In brief: Nella is the only Black person in her workplace. So when Hazel starts, she should feel happy – right? But Hazel is suddenly taking over the office and Nella starts receiving messages to leave the workplace. But this isn’t just about work…
The good: An incredible debut novel that fizzes with energy.
The not-so-good: I don’t know what to make of Nella’s decision!
Why I chose it: Sounded like a great read. Thanks to Bloomsbury for the copy.
Setting: Predominantly New City
Rating: 9.5 out of 10
Normally I’m fairly immune to the hype surrounding books, but I can confidently tell you that any hype you read regarding The Other Black Girl is 100% justified. This novel is an incredible debut with everything you would want in a story – drama, friendship, mystery and a twist on a twist that you couldn’t possibly see coming. It’s electrifying how detailed the plot, characters and writing is. Zakiya Dalila Harris is now firmly on my ‘I’ll read anything by this author list’.
The novel has been described as an ‘edgier The Devil Wears Prada’ but it’s much more than a workplace story (it’s also set in a publishing office rather than a magazine). Nella has always wanted to work in publishing and now she’s an assistant at Wagner, with a promotion hopefully on the horizon. Nella is the only Black employee there, and even though she’s been disappointed at their middling attempts at diversity, she’s tried to ignore it. She has a great boyfriend and best friend to discuss race issues with outside of work, plus she really wants to be an editor. Enter Hazel, another Black woman and assistant to another editor. At first Nella is thrilled to have another person of colour in the office, but Hazel seems to be taking over the office. Nella’s editor asks Hazel for advice, people want Hazel to do sensitivity reads…it’s all Hazel. Nella also starts receiving anonymous notes telling her to leave Wagner. Is it Hazel? Who can Nella trust? And what if it all turns out to be much, much bigger than a workplace drama…?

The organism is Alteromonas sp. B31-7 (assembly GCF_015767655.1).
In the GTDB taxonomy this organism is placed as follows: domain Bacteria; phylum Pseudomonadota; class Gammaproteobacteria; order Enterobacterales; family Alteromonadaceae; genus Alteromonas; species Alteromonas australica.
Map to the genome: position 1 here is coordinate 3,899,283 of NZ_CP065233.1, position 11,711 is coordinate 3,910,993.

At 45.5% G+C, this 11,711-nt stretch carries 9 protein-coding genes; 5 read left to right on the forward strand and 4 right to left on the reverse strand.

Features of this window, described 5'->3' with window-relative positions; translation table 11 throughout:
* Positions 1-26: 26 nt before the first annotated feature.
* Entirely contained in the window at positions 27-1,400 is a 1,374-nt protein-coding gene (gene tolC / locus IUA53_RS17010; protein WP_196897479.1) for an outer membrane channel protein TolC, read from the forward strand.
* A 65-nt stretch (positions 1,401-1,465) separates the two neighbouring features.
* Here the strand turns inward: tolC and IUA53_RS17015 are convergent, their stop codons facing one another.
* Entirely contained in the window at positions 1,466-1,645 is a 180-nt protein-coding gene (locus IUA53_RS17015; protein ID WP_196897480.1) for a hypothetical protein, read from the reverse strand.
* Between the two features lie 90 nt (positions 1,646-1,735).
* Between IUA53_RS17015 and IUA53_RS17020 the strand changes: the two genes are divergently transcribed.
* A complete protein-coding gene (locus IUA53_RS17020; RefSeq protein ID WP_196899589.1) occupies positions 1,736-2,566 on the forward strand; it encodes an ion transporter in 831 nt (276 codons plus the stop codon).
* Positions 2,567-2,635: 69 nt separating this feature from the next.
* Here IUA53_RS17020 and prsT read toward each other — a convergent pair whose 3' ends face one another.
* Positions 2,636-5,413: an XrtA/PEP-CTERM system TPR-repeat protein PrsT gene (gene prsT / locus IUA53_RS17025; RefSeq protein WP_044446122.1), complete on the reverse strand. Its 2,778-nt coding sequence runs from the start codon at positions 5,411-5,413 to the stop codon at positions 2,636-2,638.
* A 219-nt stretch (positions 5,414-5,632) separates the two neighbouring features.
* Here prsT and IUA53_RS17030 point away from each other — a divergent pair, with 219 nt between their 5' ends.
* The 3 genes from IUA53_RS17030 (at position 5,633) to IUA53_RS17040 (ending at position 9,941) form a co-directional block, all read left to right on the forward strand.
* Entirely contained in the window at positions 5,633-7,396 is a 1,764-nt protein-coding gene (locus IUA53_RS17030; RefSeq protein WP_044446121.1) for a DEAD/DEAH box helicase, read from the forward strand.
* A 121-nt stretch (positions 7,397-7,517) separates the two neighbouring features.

The Other Black Girl has a lot going on but it’s done so well that the reader never feels lost. There’s a historical thread running through the book which starts to make sense early on and then another complicating factor is added to the mix which really just makes you want to read on more. The mystery of who is trying to get Nella to leave is much more than it seems at first and this makes it more enjoyable as more players and motivations come into the mix. The mystery mixes in well with the novel’s themes of race, class and diversity as well as the need to ‘fit in’ and be something you are not – not even to get ahead, but just to stay in the race. Nella’s experience with racial bias was portrayed well, making clear the hurdles she had to jump to even be seen at Wagner and in life. This made the decision she is presented with at the end of the novel clearer as to why she would choose one option over another, but it’s not an easy one to make. The novel also tackles the lack of diversity in publishing and the lack of Own Voices with a satirical subplot of a white male author writing about a Black woman during the opioid crisis. He sees no problem with giving the Black characters ridiculous names and stereotypical backgrounds, yet when Nella calls it out, nobody sees the problem. It’s frustrating but it’s also revealing.
I loved that The Other Black Girl made me think and entertained me. It’s satirical, thrilling, bold and unique. Well worth reading – just do it on a weekend so you can continue reading non-stop.